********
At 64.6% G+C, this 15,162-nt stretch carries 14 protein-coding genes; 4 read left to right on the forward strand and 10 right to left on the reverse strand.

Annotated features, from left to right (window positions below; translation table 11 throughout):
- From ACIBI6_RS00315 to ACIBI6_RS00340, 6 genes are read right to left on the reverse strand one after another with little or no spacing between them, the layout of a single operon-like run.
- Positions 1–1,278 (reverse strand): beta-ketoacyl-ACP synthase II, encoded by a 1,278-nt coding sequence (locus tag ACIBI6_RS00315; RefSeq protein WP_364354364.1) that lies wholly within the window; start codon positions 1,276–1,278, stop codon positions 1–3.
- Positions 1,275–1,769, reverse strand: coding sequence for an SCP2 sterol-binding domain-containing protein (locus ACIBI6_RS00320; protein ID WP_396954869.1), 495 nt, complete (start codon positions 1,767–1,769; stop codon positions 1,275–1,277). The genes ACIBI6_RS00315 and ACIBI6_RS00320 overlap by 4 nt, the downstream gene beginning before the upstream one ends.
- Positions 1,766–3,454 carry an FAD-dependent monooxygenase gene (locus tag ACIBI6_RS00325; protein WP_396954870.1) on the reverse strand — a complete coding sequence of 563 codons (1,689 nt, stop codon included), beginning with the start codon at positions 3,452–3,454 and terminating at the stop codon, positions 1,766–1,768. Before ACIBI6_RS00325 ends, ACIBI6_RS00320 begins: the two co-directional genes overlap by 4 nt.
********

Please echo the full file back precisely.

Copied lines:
At 64.6% G+C, this 15,162-nt stretch carries 14 protein-coding genes; 4 read left to right on the forward strand and 10 right to left on the reverse strand.

Annotated features, from left to right (window positions below; translation table 11 throughout):
- From ACIBI6_RS00315 to ACIBI6_RS00340, 6 genes are read right to left on the reverse strand one after another with little or no spacing between them, the layout of a single operon-like run.
- Positions 1–1,278 (reverse strand): beta-ketoacyl-ACP synthase II, encoded by a 1,278-nt coding sequence (locus tag ACIBI6_RS00315; RefSeq protein WP_364354364.1) that lies wholly within the window; start codon positions 1,276–1,278, stop codon positions 1–3.
- Positions 1,275–1,769, reverse strand: coding sequence for an SCP2 sterol-binding domain-containing protein (locus ACIBI6_RS00320; protein ID WP_396954869.1), 495 nt, complete (start codon positions 1,767–1,769; stop codon positions 1,275–1,277). The genes ACIBI6_RS00315 and ACIBI6_RS00320 overlap by 4 nt, the downstream gene beginning before the upstream one ends.
- Positions 1,766–3,454 carry an FAD-dependent monooxygenase gene (locus tag ACIBI6_RS00325; protein WP_396954870.1) on the reverse strand — a complete coding sequence of 563 codons (1,689 nt, stop codon included), beginning with the start codon at positions 3,452–3,454 and terminating at the stop codon, positions 1,766–1,768. Before ACIBI6_RS00325 ends, ACIBI6_RS00320 begins: the two co-directional genes overlap by 4 nt.